Hearing to probe cellular data legal status

English: A cell phone tower in Palatine, Illin...

A cell phone tower in Palatine, Illinois, USA.

Foundation fights for cellular phone users’ privacy in Tuesday hearing

By ECM Plus staff

ECM Plus +++ The Electronic Frontier Foundation will urge a federal appeals court on Tuesday to recognize cellular phone users’ privacy rights and require that the government obtain a warrant before collecting cell phone location information.

According to the Foundation, the oral argument is set for 9 a.m. on October 2nd in New Orleans.

At issue in Tuesday’s hearing are government requests for judicial orders authorizing the disclosure of 60 days of location data from two separate cell phone companies as part of a routine law enforcement investigation.

A magistrate judge denied the request, saying the government needed to apply for a search warrant supported by probable cause to obtain the information.

The district court judge agreed with the magistrate’s finding, and the government appealed the decision to the U.S. Court of Appeals for the 5th Circuit.

In this case – and in many others across the U.S. – the government claims that cell phone users give up their privacy rights because they have voluntarily disclosed their physical location to the cell phone providers every time a phone connects to the provider’s cell tower. Government attorneys argue this means investigators do not need a warrant to get access to location history.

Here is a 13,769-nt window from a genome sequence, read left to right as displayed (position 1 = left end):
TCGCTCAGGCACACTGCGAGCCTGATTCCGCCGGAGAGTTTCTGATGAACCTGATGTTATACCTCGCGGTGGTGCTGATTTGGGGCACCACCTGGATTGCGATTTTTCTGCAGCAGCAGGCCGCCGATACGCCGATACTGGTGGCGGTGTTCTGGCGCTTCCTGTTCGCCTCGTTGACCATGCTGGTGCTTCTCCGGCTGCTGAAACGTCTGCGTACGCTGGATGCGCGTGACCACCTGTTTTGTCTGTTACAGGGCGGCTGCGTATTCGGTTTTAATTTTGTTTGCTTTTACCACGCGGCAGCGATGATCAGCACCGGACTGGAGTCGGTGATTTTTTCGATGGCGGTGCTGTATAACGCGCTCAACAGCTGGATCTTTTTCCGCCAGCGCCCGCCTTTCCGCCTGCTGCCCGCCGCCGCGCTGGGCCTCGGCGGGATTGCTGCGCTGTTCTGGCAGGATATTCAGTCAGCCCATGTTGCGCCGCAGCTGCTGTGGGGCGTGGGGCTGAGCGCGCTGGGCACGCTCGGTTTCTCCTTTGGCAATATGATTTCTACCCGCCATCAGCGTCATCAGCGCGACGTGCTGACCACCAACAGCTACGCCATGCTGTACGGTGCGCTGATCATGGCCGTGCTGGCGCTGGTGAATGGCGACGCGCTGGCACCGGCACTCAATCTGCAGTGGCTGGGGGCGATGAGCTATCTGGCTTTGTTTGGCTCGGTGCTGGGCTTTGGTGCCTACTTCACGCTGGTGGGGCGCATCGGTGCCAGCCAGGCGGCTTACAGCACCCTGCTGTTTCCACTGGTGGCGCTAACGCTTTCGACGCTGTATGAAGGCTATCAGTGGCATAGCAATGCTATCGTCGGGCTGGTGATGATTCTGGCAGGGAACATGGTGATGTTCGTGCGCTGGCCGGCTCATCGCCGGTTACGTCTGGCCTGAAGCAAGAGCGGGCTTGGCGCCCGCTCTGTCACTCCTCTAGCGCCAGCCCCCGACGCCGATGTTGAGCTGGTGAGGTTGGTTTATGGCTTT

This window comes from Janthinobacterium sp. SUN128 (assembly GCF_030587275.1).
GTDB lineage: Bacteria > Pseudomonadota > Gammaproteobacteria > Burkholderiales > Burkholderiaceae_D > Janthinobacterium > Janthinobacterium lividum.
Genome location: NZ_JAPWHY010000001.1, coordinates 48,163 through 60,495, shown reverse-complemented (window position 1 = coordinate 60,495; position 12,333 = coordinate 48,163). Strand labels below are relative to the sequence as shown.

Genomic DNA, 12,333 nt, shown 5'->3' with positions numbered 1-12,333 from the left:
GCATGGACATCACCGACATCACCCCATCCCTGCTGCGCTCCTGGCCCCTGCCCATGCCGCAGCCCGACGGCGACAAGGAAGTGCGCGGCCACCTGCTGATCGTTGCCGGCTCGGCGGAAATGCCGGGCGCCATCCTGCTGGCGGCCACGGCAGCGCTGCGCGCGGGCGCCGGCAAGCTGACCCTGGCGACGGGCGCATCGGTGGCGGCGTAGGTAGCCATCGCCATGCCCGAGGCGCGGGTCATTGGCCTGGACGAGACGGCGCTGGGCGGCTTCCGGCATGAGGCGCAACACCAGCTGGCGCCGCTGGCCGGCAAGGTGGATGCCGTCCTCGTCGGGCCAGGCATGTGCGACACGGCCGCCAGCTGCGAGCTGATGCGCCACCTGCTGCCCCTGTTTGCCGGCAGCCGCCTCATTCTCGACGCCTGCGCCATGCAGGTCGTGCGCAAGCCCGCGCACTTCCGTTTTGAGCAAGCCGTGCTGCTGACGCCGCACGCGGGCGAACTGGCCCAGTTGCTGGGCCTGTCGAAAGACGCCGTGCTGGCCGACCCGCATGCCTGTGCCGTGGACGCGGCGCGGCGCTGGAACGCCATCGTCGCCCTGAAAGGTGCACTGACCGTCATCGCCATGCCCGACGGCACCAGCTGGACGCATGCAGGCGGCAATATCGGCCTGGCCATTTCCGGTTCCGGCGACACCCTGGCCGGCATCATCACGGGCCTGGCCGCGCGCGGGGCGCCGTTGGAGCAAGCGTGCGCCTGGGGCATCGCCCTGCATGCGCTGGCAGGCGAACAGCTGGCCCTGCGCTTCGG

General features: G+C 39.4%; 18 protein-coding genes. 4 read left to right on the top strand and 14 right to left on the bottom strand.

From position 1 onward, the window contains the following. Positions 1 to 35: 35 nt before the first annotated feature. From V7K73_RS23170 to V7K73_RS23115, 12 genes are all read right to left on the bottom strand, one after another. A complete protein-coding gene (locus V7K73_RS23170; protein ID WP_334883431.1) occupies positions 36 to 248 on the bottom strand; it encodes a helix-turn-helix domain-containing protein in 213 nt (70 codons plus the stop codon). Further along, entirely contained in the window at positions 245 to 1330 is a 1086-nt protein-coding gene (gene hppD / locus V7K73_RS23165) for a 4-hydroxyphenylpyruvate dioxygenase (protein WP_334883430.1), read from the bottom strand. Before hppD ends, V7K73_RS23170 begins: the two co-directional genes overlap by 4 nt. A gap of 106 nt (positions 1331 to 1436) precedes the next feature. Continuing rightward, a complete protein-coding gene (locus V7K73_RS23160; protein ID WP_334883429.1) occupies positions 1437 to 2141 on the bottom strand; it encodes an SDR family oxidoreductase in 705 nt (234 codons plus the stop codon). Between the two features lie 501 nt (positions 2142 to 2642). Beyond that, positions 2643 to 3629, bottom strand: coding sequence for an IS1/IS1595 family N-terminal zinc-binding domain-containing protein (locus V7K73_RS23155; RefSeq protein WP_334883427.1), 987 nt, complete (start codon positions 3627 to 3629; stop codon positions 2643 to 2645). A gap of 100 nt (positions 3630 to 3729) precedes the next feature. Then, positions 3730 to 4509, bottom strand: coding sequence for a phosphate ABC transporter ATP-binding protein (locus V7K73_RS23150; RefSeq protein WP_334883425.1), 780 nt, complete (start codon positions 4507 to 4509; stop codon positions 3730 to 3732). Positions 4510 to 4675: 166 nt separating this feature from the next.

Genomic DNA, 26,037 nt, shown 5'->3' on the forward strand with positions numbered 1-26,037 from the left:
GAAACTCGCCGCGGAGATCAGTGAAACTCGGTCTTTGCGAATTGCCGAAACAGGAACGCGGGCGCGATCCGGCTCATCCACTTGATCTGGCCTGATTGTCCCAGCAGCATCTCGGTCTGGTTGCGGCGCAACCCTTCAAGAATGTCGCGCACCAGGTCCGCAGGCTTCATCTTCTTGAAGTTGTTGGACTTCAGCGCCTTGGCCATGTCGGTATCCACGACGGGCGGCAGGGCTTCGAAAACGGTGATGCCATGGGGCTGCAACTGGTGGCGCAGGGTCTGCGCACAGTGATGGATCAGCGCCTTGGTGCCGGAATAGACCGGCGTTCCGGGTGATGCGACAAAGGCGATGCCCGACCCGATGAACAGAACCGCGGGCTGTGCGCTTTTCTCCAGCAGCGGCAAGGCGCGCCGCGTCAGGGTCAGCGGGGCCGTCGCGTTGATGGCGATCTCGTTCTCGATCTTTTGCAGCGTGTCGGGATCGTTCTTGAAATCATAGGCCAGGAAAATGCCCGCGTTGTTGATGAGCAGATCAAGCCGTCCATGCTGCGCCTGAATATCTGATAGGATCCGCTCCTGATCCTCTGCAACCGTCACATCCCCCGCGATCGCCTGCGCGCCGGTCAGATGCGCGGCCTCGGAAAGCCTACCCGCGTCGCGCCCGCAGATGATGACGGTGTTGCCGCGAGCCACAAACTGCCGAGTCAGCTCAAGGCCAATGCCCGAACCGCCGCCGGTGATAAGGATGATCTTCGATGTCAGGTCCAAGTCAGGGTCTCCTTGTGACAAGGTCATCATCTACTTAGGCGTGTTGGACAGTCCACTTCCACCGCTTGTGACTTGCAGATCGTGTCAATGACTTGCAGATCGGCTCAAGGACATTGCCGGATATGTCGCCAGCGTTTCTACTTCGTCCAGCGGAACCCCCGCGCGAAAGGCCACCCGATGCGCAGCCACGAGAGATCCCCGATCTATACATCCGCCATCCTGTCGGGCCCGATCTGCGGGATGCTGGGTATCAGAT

However, this theory undermines privacy in nearly any networked communication. At Tuesday’s hearing, EFF Staff Attorney Hanni Fakhoury will argue that obtaining a warrant for cell location data is essential to ensuring Fourth Amendment protections.

Tuesday’s hearing comes just weeks after the U.S. Court of Appeals for the 6th Circuit allowed the government access to cell phone location records without a warrant. That conflicts with a 2010 decision from the U.S. Court of Appeals for the 3rd Circuit, which ruled that a court could require the government to obtain a search warrant to access location information.

The case being argued Tuesday is just the third case to reach the federal appellate courts on this issue, and the conflicting circuit court decisions could encourage Supreme Court attention.

WHAT: Oral argument In Re: Application for Historical Cell Site Data – WHEN: Tuesday, October 2, 9 a.m. – WHERE: John Minor Wisdom United States Court of Appeals Building Room 265, 600 Camp Street, New Orleans, LA 70130



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